The monitoring of the towers has also generated preliminary studies on the mitigating effects of the design and build on air and noise pollution. Gatti and her colleagues at the Univeristy of Milan undertook many preliminary studies during and following the build and are now about to embark on a more detailed study into the effects of the design on biodiverstiy and pollution. And while the Bosco Verticale was designed with biodiversity and climate change at its heart, the project has delivered so much more for the community who live in the vicinity.

Gatti says: “We have been monitoring the Bosco for the last five years and one of the most remarkable findings is the way that the towers of trees have helped connect not only the residents, but also Milano’s citizens, with the cycle of natures. The residents have a living picture of nature before them as they see the changing season happen in front and around them; they see the birds come to nest, the trees flowering, the trees changing colour and the the leaves falling. Most city dwellers become disconnected from nature but the residents of the Bosco feel as though they own the trees, they have a relationships with them and respond to them. A sense of community has been created through this shared relationship with nature as it’s displayed through the life cycle of the trees and plants as they grow and flower on the Bosco.”

In the next couple of years, it is hoped that the city of Najing in China will be ablaze with verdant colour and lots of it as the balconies and vertical surfaces of office blocks, hotels and homes are planted with shrubbery and trees in an attempt to mitigate the toxic pollution faced by its inhabitants. Laura Gatti is working again with the Boeri Studio to make this vision a reality. The Boeri team estimates that the the buildings will suck 25 tons of carbon dioxide from Nanjing’s air each year and produce about 60 kg of oxygen every day.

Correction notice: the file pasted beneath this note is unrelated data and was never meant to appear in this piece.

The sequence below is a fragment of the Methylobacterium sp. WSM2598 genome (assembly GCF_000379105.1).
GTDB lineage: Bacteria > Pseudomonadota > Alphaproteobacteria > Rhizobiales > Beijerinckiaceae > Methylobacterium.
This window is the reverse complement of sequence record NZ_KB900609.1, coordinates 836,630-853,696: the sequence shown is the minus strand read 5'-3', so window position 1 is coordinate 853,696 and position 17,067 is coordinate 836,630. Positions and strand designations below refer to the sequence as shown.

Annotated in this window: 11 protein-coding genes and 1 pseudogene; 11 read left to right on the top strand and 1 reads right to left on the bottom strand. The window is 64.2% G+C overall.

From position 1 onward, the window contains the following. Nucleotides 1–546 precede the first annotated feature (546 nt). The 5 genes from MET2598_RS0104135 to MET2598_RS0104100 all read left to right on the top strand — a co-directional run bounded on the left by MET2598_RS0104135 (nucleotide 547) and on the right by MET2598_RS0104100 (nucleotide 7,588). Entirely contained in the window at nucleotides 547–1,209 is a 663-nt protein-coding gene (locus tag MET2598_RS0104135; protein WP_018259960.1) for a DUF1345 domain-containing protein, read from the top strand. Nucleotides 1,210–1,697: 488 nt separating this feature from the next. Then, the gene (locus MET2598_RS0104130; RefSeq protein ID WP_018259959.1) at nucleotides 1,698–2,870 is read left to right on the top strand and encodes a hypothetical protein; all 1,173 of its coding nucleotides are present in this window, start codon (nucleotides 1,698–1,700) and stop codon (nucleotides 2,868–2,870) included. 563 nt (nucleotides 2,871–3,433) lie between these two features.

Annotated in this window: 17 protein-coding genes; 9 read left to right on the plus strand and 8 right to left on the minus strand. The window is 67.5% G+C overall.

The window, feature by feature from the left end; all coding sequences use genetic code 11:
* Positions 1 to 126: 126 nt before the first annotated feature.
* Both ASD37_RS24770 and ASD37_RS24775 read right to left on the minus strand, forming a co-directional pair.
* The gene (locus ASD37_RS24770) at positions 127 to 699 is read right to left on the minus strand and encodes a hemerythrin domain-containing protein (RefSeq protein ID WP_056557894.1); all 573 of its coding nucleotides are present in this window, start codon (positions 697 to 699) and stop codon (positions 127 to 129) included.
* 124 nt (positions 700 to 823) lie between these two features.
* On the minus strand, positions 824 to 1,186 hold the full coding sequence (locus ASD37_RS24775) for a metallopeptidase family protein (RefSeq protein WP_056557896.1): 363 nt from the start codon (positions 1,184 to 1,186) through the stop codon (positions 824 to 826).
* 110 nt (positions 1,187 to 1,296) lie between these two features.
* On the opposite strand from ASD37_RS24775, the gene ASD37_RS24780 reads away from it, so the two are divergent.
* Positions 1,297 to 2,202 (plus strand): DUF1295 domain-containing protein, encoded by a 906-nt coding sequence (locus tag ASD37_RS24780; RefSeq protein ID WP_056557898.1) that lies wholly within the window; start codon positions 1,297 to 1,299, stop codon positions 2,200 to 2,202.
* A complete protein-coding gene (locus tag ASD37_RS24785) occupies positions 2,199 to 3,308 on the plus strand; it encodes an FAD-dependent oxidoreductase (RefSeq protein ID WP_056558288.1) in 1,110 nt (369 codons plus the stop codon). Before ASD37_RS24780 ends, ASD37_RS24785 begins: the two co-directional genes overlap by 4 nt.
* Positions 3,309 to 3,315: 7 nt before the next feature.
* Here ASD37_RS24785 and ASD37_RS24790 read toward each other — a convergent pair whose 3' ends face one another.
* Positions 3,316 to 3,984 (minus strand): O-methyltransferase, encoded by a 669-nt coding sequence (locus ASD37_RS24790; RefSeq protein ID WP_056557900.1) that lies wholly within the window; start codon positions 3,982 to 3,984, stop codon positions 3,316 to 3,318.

Ninety-four different species of trees and plants were used in Milan and there are plans to utilise 25,000 plants across two towers in Najing in China, and Gatti sources her plants as locally as possible. This has produced its own trials and tribulations in China where the market is described by Gatti as “very different’ to Europe. The quality of the trees and plants is crucial. Gatti says: “For the new project in China I spent weeks sourcing the right material. The quality is paramount and after three or four attempts I have now found a good nursery in China that I’m working with – and we have learned a lot from each other in the process far.”

The topic of social housing and how best we can serve the community has taken on added gravitas and urgency in the wake of the Grenfell Tower disaster in London. The media has called into question how we build our communities, the materials we use and how we value our residents. The projects in Milan, China and Switzerland are standard bearers for quality and put the residents experience at the centre of the design. With a new commission for a social housing project in Holland this vision of providing a green system capable of cleaning the city air is becoming a reality.

Nick Coslett, marketing manager at Palmstead Nurseries in Kent has invited Laura Gatti to speak at Palmstead’s 10th Soft Landscape Workshop in January next year. Nick Coslett said: “Laura’s work with The Boeri Studios in Milan, China and Switzerland is very thought provoking and timely for the landscape industry. The Bosco Verticale is a very clever horticultural project which uses plants in an interesting way to make life better for the population. It’s an excellent example of good design and practice and I’m sure our delegates will be very interested in Laura’s research and the secrets to long term survival of such a project.”

About Vikki Rimmer

Michael is the editor of Landscape Insight magazine. He draws from experience at a wide range of B2B magazines, including Management Today, Legal Business, Retail Week, Hotel Owner and Jewellery Focus. Feel free to drop him a line with any stories or feature ideas.